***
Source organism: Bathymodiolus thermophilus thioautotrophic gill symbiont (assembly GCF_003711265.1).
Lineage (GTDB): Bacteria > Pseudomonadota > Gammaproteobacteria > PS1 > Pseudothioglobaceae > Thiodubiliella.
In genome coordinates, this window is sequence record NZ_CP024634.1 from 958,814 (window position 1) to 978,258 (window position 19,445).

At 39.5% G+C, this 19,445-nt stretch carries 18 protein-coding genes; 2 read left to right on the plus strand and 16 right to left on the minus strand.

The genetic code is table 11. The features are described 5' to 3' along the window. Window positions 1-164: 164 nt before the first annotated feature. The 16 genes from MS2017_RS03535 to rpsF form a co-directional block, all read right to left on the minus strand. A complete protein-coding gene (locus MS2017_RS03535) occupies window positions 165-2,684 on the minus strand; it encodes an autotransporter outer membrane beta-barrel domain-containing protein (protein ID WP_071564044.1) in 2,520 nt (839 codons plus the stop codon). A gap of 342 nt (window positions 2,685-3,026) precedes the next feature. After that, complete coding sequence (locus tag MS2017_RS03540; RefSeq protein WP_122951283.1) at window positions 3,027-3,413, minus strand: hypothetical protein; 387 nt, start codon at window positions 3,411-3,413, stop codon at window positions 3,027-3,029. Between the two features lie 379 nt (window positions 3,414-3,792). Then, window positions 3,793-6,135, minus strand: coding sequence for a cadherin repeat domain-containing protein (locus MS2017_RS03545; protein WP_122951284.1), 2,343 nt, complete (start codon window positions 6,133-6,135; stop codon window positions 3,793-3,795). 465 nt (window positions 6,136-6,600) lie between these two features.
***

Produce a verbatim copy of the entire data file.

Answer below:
Source organism: Bathymodiolus thermophilus thioautotrophic gill symbiont (assembly GCF_003711265.1).
Lineage (GTDB): Bacteria > Pseudomonadota > Gammaproteobacteria > PS1 > Pseudothioglobaceae > Thiodubiliella.
In genome coordinates, this window is sequence record NZ_CP024634.1 from 958,814 (window position 1) to 978,258 (window position 19,445).

At 39.5% G+C, this 19,445-nt stretch carries 18 protein-coding genes; 2 read left to right on the plus strand and 16 right to left on the minus strand.

The genetic code is table 11. The features are described 5' to 3' along the window. Window positions 1-164: 164 nt before the first annotated feature. The 16 genes from MS2017_RS03535 to rpsF form a co-directional block, all read right to left on the minus strand. A complete protein-coding gene (locus MS2017_RS03535) occupies window positions 165-2,684 on the minus strand; it encodes an autotransporter outer membrane beta-barrel domain-containing protein (protein ID WP_071564044.1) in 2,520 nt (839 codons plus the stop codon). A gap of 342 nt (window positions 2,685-3,026) precedes the next feature. After that, complete coding sequence (locus tag MS2017_RS03540; RefSeq protein WP_122951283.1) at window positions 3,027-3,413, minus strand: hypothetical protein; 387 nt, start codon at window positions 3,411-3,413, stop codon at window positions 3,027-3,029. Between the two features lie 379 nt (window positions 3,414-3,792). Then, window positions 3,793-6,135, minus strand: coding sequence for a cadherin repeat domain-containing protein (locus MS2017_RS03545; protein WP_122951284.1), 2,343 nt, complete (start codon window positions 6,133-6,135; stop codon window positions 3,793-3,795). 465 nt (window positions 6,136-6,600) lie between these two features.